2. Algernon Moncrief says:

    Hey Hawkeye, of course, the 1992 TABOR Amendment itself includes language recognizing accrued Colorado public pension benefits as state "debt."

    How were Colorado PERA officials persuaded to support the planned PERA pension contract breach in 2009, after so many decades of supporting public pension contractual rights?

    PERA Officials – Court Decisions Protect PERA Benefits:
    “We believe lawmakers already have that authority, but PERA disagrees.  It insists benefits can't be cut for current retirees and employees, and claims court decisions uphold that view.”

    As we have seen PERA officials, on multiple occasions have stated that actuarial funded ratios (AFR) at the 50 and 60 percent level for the pension plan are not a “crisis,” so why are they now claiming that the much higher AFR at the time of the breach of pension contracts in SB 10-001 is somehow a “crisis”?

    PERA official Katie Kaufmanis — No “Crisis”:

    “In an e-mailed statement, spokeswoman Katie Kaufmanis said PERA's funded status at the end of 2004 ‘is the same as the funded status 20 years ago, and there was not a perceived crisis at that time. . . . PERA continues to enjoy positive cash flow and will be able to meet current and future retirement benefit payments for many decades in the future.’"

    PERA Board Trustee Casebolt — No “Crisis”:

    Trustee Casebolt comments at the August 11, 2009 Colorado PERA Denver “Listening Tour” meeting: “PERA faces no immediate danger of being unable to pay benefits, in fact, PERA can pay benefits for many years to come, based on our current funding and our benefit structure coupled with over $30 billion in assets, at present market value.”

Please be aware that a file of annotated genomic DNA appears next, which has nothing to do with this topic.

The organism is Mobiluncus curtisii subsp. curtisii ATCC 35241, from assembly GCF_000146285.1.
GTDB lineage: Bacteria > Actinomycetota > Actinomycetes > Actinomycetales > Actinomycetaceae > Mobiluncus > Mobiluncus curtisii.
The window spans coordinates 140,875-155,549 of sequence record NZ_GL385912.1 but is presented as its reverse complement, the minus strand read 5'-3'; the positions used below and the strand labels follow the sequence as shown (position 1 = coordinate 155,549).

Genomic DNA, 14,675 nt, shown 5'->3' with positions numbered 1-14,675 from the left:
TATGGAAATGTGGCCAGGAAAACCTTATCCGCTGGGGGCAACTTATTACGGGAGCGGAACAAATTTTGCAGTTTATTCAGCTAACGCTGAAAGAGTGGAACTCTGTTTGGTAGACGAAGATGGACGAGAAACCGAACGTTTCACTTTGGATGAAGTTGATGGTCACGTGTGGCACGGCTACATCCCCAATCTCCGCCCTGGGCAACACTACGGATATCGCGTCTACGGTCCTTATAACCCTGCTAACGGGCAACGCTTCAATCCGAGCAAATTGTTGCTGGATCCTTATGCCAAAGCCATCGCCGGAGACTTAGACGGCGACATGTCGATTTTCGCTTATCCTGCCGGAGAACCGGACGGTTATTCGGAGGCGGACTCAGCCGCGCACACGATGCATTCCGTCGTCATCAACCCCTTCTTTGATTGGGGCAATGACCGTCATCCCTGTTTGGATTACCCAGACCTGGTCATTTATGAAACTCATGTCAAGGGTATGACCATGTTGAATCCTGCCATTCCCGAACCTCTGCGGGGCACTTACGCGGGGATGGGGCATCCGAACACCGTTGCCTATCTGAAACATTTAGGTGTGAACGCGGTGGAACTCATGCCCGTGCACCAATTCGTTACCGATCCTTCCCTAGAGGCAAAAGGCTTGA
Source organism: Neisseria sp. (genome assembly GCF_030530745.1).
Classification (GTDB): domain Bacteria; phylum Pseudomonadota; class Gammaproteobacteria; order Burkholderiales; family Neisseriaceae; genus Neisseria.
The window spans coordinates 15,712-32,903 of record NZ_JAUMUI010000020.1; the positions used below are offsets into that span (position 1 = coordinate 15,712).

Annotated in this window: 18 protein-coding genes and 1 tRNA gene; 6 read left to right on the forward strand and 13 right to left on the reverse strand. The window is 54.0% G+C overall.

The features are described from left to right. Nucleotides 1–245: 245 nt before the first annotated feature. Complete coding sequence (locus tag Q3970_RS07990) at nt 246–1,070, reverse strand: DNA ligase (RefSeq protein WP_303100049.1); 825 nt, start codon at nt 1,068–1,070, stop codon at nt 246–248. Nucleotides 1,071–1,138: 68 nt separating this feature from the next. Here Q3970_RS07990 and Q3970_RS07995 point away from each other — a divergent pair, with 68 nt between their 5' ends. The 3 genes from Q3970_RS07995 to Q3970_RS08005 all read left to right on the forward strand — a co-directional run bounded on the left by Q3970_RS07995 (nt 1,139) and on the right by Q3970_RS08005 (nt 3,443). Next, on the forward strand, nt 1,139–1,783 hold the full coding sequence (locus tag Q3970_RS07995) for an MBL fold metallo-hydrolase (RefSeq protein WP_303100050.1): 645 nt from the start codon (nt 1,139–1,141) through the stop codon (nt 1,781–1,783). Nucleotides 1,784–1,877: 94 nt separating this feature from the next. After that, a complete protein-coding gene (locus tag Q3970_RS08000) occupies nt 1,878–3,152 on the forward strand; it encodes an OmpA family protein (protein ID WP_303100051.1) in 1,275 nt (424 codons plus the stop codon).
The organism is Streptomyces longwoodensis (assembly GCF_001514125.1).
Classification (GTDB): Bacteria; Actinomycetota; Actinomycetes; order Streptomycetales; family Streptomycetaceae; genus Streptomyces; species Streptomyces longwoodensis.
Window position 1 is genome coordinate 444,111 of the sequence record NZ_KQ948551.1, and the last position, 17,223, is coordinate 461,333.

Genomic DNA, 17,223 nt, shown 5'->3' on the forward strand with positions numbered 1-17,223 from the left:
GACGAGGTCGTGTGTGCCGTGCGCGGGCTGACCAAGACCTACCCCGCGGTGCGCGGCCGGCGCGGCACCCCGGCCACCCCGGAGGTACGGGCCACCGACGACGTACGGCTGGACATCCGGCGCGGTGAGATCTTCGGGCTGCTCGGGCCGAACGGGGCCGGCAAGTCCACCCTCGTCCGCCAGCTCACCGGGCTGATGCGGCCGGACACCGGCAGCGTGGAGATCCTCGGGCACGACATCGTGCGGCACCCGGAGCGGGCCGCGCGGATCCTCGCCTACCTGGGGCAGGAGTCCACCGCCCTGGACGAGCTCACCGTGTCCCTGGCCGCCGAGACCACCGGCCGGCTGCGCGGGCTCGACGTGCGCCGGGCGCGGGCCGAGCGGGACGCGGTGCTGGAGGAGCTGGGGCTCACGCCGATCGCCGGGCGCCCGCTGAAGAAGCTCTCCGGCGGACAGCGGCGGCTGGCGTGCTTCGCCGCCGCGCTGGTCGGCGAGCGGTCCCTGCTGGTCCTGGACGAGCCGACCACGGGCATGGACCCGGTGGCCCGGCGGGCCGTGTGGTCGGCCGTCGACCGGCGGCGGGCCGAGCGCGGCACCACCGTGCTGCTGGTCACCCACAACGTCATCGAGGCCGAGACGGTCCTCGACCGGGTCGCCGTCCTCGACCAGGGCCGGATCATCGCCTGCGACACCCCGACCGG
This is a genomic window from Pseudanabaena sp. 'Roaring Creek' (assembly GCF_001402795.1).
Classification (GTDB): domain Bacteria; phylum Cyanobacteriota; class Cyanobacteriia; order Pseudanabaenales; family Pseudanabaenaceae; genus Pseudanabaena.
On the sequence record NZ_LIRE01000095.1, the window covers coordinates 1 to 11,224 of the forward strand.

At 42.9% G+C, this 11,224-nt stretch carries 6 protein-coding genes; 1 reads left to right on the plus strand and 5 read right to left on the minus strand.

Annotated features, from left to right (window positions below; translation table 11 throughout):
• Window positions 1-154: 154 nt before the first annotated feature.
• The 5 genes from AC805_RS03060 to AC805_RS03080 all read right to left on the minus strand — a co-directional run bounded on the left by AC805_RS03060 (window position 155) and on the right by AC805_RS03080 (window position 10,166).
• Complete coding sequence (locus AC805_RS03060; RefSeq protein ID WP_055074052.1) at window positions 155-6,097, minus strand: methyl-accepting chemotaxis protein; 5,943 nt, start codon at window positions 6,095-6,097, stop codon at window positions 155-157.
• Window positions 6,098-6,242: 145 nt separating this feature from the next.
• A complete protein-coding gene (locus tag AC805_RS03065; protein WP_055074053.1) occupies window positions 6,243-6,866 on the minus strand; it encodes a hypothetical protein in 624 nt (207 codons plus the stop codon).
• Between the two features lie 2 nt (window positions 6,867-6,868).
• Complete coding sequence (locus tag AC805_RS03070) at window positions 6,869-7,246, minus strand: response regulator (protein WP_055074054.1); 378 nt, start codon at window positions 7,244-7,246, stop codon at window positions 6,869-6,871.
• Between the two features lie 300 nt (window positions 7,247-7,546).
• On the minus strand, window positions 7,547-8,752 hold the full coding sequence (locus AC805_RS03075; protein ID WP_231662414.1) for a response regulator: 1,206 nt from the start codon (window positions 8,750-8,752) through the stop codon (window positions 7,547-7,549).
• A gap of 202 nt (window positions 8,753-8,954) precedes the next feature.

Colorado PERA Officials Presentation at Fall 2005 Shareholders Meeting — No “Crisis”:

    “Note that PERA’s funded status was lower 30 years ago than it is now.  You may recall that there was no perceived ‘crisis’ in PERA’s funded status in 1975.”
    (My comment: In 1975, Colorado PERA’s actuarial funded ratio was 59.6 percent.)

    Colorado PERA Officials Spring 2006 “PERA Update” — No “Crisis”:

    (Page 4 of this Colorado PERA document includes a “History of Funding” ratio chart and the following quotation: "See that PERA's (actuarial) funded status was lower (61.5 percent) 30 years ago than what it is now. You may recall that there was no perceived "crisis" in PERA's funded status in 1975.")

    Colorado PERA Officials “News Archive” for 2004 — No “Crisis”:

    “PERA’S funded level was below 60 percent in 1970, and there was not a perceived crisis in PERA’s financial health,” September 16, 2004.
    PERA Official Dennis Gatlin — Legislators Argued that an 87% PERA Pension Funded Ratio was “Too-well Funded.”

    “Gatlin tried to put the figures in perspective by pointing out that in 1985, PERA's funding ratio was at 87 percent, and legislators claimed that the association was ‘too well-funded.’  In 1970, the ratio was 54 percent, he added.  According to Gatlin, PERA has been overfunded, when its assets equaled more than its liabilities, only twice in its 73-year history, in 1999 and 2000.”

    “If those changes hadn't been enacted, Gatlin said, projections indicate that PERA's funding ratio could have dropped to 35 percent by 2030.  Instead, he said, PERA officials are expecting the ratio to be about 60.4 percent in 2030, using what Gatlin described as a conservative return rate of 8.5 percent.”

    (My comment: It is also quite odd that members of the Colorado General Assembly in 1985 argued that an 87 percent Colorado PERA actuarial funded ratio (AFR) was “too-well” funded, yet the 2010 Colorado General Assembly decided to attempt to breach Colorado PERA retiree pension contracts until a 100 percent PERA AFR is achieved.  As we know, Fitch Ratings considers public pensions “well-funded” at an 80 percent funded ratio.)